Delta, United and American airlines ban shipment of hunting trophies

Delta, United and American airlines announced they would ban all shipments of lion, leopard, elephants, rhinoceros and buffalo trophies, effective immediately.In the wake of Cecil the Lion’s brutal killing, the world has turned its attention to the barbaric practice of trophy hunting and the plight that rare and endangered animals face, especially in Africa. And that uproar is already being channeled into meaningful change.

Delta, United and American airlines, reflecting the wishes of the vast majority of Americans who oppose hunting of imperiled species as seen by a popular Change.org online petition, announced they would ban all shipments of lion, leopard, elephants, rhinoceros and buffalo trophies, effective immediately.

 

 

The International Fund for Animal Welfare applauds these actions, which send a clear signal to the world that Americans are staunchly opposed to trophy hunting of imperiled species.

 

In prohibiting the transport of these majestic creatures, these carriers are taking a stand against both legal and illegal hunting trophies. Indeed, part of the problem is that it is difficult to distinguish between legally hunted animals and illegally poached ones. These new policies help prevent the possibility of mistaking endangered or protected animals as legal and then shipping them around the world to decorate some hunter’s wall or mantle.

Delta, United and American join an increasingly large group of carriers to crack down on the transportation of hunting trophies. Last week, Air France, KLM, Iberia, IAG Cargo, Singapore Airlines and Qantas made similar changes to their rules.

And yet, some airlines have backpedaled on the issue. In April, South African Airways (SAA) banned trophy cargo when an illegal shipment of elephant tusks was discovered in Australia, and Emirates, Lufthansa and British Airways later announced bans. Since then, reports have stated that SAA lifted its ban and has begun transporting trophies again.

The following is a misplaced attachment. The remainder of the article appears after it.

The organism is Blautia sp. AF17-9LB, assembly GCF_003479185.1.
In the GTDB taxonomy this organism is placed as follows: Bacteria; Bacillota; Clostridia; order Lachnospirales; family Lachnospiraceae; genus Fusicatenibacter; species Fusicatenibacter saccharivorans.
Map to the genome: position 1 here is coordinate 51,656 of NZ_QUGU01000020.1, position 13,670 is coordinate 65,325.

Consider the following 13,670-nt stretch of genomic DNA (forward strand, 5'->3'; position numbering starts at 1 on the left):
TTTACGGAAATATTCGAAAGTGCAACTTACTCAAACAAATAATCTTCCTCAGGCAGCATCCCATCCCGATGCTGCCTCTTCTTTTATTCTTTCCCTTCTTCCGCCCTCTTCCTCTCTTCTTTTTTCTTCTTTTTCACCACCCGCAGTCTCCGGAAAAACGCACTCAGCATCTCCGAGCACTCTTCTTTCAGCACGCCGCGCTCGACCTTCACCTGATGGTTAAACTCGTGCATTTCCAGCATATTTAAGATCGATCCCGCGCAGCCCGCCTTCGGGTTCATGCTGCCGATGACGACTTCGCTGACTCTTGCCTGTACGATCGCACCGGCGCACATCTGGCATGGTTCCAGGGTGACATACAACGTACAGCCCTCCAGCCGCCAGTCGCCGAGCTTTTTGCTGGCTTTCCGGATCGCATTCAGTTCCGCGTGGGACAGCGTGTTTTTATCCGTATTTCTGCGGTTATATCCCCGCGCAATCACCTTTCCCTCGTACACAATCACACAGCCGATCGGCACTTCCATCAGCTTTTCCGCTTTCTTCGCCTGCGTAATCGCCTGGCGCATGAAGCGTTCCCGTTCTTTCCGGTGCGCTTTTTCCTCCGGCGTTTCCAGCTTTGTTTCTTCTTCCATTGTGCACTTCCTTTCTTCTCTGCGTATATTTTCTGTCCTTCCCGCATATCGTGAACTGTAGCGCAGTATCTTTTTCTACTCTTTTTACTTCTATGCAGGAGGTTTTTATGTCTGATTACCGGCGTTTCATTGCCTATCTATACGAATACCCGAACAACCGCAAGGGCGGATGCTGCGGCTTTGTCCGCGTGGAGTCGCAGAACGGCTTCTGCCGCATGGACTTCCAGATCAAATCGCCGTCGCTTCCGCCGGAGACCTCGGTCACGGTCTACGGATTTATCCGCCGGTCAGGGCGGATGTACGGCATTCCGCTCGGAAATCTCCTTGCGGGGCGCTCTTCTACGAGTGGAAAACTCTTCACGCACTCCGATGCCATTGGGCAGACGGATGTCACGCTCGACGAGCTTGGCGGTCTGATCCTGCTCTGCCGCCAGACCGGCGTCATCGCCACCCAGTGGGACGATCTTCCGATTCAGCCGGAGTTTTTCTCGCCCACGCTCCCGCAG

Since Americans account for over half the lions killed for sport every year (more than the rest of the world’s hunters combined), their policy change is a significant step forward to ending the US’s role in depleting an already disappearing species.

Around 32,000 African lions remain in the wild, and many scientists say it could be even fewer. At this point every individual, like Cecil, matters.

Please join IFAW in thanking Delta, United and American Airlines for their brave moves, by going to their Facebook pages and posting your congratulations.

 --JF

Tell the USFWS service to immediately stop imports of lion trophies and to finalize its proposal to list the African lion under the US Endangered Species Act.

Post a comment

Experts

Azzedine Downes,IFAW President and CEO
President and Chief Executive Officer
Céline Sissler-Bienvenu, Director, France and Francophone Africa
Director, France and Francophone Africa
Dr. Elsayed Ahmed Mohamed, Regional Director, Middle East and North Africa
Regional Director, Middle East and North Africa
Dr. Joseph Okori
Regional Director, Southern Africa and Program Director, Landscape Conservation
Dr. Maria (Masha) N. Vorontsova, Regional Director, Russia & CIS
Regional Director, Russia & CIS
Faye Cuevas, Esq.
Senior Vice President
Grace Ge Gabriel, Regional Director, Asia
Regional Director, Asia
Jeffrey Flocken, Regional Director, North America
Regional Director, North America
Executive Vice President
Executive Vice President
Peter LaFontaine, Campaigns Manager, IFAW Washington, D.C.
Campaigns Manager, IFAW Washington, D.C.
Rikkert Reijnen, Program Director, Wildlife Crime
Program Director, Wildlife Crime
Country Representative, Germany
Country Representative, Germany
Tania McCrea-Steele, International Project Manager, Wildlife Crime
International Project Manager, Wildlife Crime
Vivek Menon, Director of IFAW partner, Wildlife Trust of India
Senior Advisor to the CEO on Strategic Partnerships & Philanthropy